You would have to be a 24-nugget idiot not to admire Rahul Gandhi, writes Indrajit Hazra.columns Updated: Nov 20, 2011 01:44 IST
You would have to be a 24-nugget idiot not to admire Rahul Gandhi.
After having effectively come up with a gamechanging slogan, “Utho, jaago, badlo,” at his first 2012 Uttar Pradesh polls campaign rally in Phulpur — which essentially could be easily interpreted as telling the gathered members of the audience to get off their backsides, stop smoking up and turn into Punjabis or something — he tells them without squashing his dimples, “People of UP are appreciated for their hard work wherever they go in search of jobs. How long will you beg in Maharashtra? How long will you work as labourers in Punjab?”
After looking at the faces of flunkeys not quite bearing the usual quantum of joy, anyone else would have figured out that something was wrong. And upon finding that it was a gaffe of the magnitude that you normally associate with talking scones, anybody else would have run back to Delhi and stopped the tease of being a crypto-chief ministerial contender in UP and would have stuck to becoming PM.
But not Rahul. He is made of sterner stuff. Even before the sound bites of (Muslim) taxi-drivers from UP in Mumbai on television could be gobbled up by the specific noise of passing buses driven by Marathis, he had dashed off a letter to a central minister asking him to implement a special economic scheme for (Muslim) weavers in UP.
It’s not common to see effigies of Rahul Gandhi being burned. (One reason could be that these effigies are certainly more difficult to make than the ones of Manmohan Singh, as you just need to depict a blue turban on a pair of sticks for the latter.) But there they were, Rahul effigies being burned all over the universe where people from UP have ventured forth. In one protest rally in Varanasi, his posters were garlanded and immersed into the Ganga in a mock cremation ceremony. All this may seem dire to his supporters and aunties. But we all know what happens when a politician’s effigy is burned: from being an amateur, he becomes a professional.
Congressmen have either maintained a deathly silence on the matter or have cited that old chestnut, ‘He was quoted out of context’, the latter coming with the addendum that what the scion (a word that I just had to use because someone had dared me to use it and look like a 24-nugget idiot) actually meant was “How long will you beg for a job in Maharashtra?”. Er, as if that would settle matters.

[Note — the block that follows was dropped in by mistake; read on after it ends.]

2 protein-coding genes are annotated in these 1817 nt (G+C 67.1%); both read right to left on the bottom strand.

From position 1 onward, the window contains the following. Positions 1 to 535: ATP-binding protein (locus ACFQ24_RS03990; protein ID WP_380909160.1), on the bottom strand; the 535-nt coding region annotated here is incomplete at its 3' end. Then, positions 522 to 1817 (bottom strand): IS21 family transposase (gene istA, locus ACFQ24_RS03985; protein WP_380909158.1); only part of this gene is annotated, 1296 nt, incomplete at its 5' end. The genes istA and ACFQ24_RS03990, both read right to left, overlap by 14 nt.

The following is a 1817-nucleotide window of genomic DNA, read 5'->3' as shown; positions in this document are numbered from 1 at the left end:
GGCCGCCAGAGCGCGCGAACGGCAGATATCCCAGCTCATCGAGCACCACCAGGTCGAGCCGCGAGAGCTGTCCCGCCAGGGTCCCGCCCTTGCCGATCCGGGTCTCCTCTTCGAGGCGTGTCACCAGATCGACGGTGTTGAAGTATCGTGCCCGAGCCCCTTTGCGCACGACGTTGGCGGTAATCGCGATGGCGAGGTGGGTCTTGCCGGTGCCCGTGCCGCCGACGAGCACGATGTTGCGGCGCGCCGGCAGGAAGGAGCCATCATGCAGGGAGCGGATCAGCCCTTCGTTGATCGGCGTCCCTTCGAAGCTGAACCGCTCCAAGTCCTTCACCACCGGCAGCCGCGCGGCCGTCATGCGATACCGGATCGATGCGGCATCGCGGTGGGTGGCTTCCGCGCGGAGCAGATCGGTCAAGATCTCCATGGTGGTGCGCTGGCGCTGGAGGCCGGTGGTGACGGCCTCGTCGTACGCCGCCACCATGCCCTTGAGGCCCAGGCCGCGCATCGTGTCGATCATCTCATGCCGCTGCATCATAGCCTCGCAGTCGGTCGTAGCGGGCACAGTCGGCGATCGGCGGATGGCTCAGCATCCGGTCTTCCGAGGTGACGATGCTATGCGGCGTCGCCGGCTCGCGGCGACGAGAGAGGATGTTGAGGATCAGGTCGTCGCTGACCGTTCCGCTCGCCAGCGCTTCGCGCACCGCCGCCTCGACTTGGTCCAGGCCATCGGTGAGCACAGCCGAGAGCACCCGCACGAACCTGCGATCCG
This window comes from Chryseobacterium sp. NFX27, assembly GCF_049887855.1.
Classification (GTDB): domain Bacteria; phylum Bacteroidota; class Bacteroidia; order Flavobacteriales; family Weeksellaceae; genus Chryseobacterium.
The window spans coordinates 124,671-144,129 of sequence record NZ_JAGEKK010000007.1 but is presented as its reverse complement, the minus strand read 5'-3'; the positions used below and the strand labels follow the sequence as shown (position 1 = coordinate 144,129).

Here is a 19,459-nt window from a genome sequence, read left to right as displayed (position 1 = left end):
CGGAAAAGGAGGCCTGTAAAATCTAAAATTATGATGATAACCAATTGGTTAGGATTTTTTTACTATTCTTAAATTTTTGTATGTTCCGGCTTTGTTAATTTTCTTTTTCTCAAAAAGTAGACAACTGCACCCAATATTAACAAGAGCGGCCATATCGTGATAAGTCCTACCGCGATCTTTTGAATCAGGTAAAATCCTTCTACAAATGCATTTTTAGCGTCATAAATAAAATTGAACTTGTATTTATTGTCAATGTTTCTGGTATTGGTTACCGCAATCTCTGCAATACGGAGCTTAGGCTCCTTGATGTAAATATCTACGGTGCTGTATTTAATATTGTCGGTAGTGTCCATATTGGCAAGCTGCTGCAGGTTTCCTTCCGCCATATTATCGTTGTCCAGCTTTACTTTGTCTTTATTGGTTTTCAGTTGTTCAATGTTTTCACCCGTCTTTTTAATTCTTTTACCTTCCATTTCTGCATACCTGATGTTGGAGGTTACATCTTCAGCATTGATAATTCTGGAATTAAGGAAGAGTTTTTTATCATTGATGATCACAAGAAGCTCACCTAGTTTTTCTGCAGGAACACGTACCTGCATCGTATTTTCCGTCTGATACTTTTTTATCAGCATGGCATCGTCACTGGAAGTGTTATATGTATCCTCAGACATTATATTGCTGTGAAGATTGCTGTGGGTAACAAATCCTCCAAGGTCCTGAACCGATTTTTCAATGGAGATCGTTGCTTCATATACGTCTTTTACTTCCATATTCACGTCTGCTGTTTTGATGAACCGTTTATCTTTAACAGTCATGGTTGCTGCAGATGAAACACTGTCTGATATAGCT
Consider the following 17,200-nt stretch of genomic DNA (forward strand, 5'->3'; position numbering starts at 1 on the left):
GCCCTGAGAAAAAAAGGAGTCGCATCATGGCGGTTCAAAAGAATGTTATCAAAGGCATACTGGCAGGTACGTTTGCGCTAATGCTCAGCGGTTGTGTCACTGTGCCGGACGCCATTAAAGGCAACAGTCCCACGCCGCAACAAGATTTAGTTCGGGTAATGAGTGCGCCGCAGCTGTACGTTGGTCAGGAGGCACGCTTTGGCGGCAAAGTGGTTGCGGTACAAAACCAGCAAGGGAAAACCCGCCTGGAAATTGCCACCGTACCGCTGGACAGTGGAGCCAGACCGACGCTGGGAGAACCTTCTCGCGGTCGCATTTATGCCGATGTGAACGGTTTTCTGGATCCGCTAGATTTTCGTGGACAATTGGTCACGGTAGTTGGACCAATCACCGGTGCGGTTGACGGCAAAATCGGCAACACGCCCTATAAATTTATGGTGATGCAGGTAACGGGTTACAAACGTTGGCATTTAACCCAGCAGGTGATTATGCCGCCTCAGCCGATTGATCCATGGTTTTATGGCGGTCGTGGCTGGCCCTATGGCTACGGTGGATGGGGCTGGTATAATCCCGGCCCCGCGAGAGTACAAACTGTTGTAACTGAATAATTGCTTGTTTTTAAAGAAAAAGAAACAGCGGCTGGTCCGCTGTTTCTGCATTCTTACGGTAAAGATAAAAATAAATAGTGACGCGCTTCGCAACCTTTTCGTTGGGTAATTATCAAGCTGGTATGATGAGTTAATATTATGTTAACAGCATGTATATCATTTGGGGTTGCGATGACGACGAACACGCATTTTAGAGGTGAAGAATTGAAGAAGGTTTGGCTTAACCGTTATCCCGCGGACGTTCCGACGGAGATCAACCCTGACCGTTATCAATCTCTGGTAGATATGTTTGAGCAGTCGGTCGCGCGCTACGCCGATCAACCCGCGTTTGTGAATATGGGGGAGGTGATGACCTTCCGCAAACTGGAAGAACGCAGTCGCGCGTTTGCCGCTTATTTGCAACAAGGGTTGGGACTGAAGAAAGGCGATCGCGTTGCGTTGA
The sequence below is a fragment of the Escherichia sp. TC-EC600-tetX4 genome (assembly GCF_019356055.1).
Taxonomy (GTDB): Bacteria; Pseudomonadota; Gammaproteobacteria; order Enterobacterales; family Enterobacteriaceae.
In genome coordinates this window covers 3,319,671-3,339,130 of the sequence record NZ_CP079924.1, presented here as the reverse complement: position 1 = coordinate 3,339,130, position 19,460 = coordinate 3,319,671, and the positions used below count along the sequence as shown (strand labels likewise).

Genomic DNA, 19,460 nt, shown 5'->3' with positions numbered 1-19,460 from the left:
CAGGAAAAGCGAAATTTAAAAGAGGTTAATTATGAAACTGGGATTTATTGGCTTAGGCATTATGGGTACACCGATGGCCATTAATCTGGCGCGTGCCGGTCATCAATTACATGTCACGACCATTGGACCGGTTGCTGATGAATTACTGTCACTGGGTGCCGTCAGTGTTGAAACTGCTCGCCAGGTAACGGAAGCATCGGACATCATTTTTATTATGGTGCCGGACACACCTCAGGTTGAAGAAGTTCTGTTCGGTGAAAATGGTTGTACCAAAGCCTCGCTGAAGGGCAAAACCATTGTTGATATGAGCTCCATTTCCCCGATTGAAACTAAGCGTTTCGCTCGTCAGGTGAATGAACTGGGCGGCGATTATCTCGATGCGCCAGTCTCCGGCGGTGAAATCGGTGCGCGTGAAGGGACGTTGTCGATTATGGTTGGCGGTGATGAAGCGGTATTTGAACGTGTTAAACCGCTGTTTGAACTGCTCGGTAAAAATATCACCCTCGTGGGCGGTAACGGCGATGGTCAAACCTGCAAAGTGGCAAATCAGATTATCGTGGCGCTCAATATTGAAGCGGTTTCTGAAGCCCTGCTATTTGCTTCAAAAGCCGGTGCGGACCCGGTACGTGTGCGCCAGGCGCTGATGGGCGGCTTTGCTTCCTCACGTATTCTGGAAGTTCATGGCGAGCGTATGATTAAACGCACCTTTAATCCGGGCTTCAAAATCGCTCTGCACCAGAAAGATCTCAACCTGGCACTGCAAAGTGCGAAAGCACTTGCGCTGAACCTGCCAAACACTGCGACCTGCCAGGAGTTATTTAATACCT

But as I see the Amethi MP potter all across India’s biggest and most populous state — which makes one think what would have happened if everyone didn’t go to Maharashtra and Punjab and Delhi... and stayed put in UP — I recall my own trip there five years ago. This was during the run-up to the 2007 UP assembly elections and I was sitting across the venerable figure of Shyam Surat Upadhyay in Allengunj, Allahabad.
Upadhyay had won the Pratappur assembly seat (which, till recently, was part of the Phulpur parliamentary constituency) in the mid-1960s under the Socialist Party banner, before moving to the Congress. When I visited him, he was the sitting MLA at Pratappur. “Let’s be very clear. Castes exist,” he had told me. “Look at the BSP now. Mayawati is calling out to Brahmins. But do you really think that Thakurs will vote for a Dalit candidate or a Dalit for a Thakur?”
I asked him why the Congress was in such a moribund state in UP and Upadhyay was frank. “Leaders from Delhi come for a few days in Allahabad, stay in an air-conditioned hotel and meet a few local leaders before returning. The connection between local leaders and the people with the party in Delhi has broken down.”
Which is what Rahul Gandhi has come to fix now, I guess.
PS: Upadhyay didn’t retain his seat in 2007. He lost it to the winning SP candidate, trailing behind the runner-up from the BSP. And he’s the Congress candidate this time. So Rahul was serious when he said in 2007 that he wanted the Congress to go it alone in UP. You gotta admire him.